After he cleaned the table, it looked as if he was headed back behind the bar when he came up to me and said "Either buy a drink or leave right now." Again shocked, I replied "I'm just waiting for my friend to come back from the bathroom." He responded, "I don't care, get a drink or leave right now." I said "Okay" and began texting. He walked away from me, then went and sat with his back to the bar as he stared me down. Being non-confrontational, I looked towards the bathroom, waiting to see my friend come out so that we could leave. I also took notice of how many of the people surrounding the bar and the club area didn't have drinks in their hands. I felt as if I was singled out. The common denominator, again, was that I was the only black person around. After staring me down for about 30 seconds, he walked back over and said "Are you going to buy a drink, or are you going to leave?" I replied, "As soon as my friend comes from the bathroom." Before I cold utter another word, he grabbed my right wrist and my left arm and threw them behind my head in an effort to constrain me, although I was speaking to him a calm and non-aggressive tone and didn't once even gesture. He then used excessive force to push me through the crown and out of the club while I was still in this "headlock" of sorts, before pushing me out of the front door. As soon as he grabbed me, I let my body go limp because with the degree of force he was already using, I didn't want him to think I was trying to fight back. I accepted that he was on an ego-trip, and let him guide me through the club in this position before pushing me out. I was completely shocked and more saddened that this was happening than angry.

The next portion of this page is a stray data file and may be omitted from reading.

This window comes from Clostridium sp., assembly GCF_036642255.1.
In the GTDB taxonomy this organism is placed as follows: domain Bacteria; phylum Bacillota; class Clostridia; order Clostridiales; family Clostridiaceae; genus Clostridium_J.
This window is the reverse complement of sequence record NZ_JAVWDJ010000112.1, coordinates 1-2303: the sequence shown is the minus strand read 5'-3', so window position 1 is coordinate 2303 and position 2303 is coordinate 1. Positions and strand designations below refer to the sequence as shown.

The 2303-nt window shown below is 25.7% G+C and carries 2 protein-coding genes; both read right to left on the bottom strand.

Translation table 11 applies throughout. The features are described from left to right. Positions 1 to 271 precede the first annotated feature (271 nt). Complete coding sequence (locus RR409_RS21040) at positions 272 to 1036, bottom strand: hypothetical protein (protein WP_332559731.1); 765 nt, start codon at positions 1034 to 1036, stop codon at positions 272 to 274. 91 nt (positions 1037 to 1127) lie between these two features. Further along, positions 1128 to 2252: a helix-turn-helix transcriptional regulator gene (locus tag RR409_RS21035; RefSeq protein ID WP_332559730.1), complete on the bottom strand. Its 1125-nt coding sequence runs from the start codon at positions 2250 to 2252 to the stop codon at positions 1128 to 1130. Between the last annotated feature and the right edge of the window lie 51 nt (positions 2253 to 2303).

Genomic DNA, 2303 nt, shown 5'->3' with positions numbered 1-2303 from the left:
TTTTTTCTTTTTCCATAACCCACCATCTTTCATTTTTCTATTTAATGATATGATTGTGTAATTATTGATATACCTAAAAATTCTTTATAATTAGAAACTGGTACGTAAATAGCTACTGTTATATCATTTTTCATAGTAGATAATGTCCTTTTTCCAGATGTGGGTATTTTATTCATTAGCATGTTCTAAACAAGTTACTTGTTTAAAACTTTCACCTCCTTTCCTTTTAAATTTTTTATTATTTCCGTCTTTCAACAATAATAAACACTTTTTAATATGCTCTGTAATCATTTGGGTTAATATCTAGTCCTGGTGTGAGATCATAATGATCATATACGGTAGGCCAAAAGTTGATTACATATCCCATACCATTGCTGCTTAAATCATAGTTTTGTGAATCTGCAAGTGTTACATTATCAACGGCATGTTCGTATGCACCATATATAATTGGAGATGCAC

When Wall tried to tell the bouncer what had happened, he waved him away and told him to get lost. Upset "that what I believed to have been blunt and undeniable segregation was taking place in an establishment in Raleigh, the city I was born, raised in, and love," Wall sought out a nearby police officer, who told him "this was a very unfortunate occurrence, but not an isolated instance":
She explained that this happens all the time, and that if she approached the bartender about it, he'd have witnesses that would corroborate whatever story he made up as to why he kicked me out in such an aggressive manner. She then explained that my options were limited because if she proceeded with getting statements from both of us and conducted an investigation, the end result could be worse for me: either it would get dismissed in court, or we would both be charged with what is the equivalent of "fighting" and both have a misdemeanor. She said "He probably has a few charges already, but you're young with a bright future ahead of you, and you don't want that on your record."
Wall wasn't sure "whether I should trust a police officer within the network of bouncers/officers who worked the many clubs/bars of Glennwood" until the man who threw him out stepped outside of the bar and he pointed him out to the officer, who approached him: